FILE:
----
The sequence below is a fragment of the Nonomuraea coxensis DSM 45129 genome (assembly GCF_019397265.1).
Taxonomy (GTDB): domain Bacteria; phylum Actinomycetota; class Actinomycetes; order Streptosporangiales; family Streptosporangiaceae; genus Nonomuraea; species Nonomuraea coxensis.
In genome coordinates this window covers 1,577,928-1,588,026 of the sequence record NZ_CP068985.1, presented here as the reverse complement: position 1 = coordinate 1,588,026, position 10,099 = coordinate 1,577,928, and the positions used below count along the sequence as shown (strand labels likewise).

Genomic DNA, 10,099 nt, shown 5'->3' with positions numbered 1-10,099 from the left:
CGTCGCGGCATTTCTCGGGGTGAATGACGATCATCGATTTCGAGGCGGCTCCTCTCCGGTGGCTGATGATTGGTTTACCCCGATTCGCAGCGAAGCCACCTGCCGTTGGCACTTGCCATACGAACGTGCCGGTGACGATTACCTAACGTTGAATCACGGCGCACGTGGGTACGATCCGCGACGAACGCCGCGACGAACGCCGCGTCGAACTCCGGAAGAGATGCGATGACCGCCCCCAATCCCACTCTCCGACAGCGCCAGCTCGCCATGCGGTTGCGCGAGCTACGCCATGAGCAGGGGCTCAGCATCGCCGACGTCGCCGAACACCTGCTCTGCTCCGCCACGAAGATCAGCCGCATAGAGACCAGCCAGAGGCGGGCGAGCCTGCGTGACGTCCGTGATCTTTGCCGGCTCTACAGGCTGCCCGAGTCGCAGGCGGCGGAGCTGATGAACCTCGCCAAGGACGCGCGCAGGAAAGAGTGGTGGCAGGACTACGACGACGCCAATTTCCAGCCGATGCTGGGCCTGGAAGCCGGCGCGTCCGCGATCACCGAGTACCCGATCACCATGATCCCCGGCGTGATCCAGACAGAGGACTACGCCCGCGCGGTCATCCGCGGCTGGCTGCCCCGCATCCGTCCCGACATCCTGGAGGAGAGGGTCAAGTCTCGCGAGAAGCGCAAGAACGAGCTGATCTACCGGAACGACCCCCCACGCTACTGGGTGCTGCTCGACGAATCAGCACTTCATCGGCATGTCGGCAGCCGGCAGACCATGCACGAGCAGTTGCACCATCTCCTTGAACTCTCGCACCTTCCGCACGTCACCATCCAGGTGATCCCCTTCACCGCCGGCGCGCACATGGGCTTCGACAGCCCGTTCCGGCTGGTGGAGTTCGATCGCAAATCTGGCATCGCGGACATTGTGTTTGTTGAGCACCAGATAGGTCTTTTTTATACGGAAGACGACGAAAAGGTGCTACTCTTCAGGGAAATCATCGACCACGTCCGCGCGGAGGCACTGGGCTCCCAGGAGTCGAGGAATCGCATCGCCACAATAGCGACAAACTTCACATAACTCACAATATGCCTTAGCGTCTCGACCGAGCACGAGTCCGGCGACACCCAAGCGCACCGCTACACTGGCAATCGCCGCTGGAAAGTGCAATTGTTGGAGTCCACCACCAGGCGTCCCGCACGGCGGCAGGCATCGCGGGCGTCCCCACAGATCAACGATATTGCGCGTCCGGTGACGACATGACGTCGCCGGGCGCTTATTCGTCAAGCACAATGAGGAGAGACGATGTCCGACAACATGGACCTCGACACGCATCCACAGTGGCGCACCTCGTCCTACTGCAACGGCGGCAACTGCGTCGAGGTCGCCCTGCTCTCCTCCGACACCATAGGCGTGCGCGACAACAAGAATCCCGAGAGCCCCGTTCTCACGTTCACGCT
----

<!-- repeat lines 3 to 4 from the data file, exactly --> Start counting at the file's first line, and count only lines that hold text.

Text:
In genome coordinates this window covers 1,577,928-1,588,026 of the sequence record NZ_CP068985.1, presented here as the reverse complement: position 1 = coordinate 1,588,026, position 10,099 = coordinate 1,577,928, and the positions used below count along the sequence as shown (strand labels likewise).

Genomic DNA, 10,099 nt, shown 5'->3' with positions numbered 1-10,099 from the left: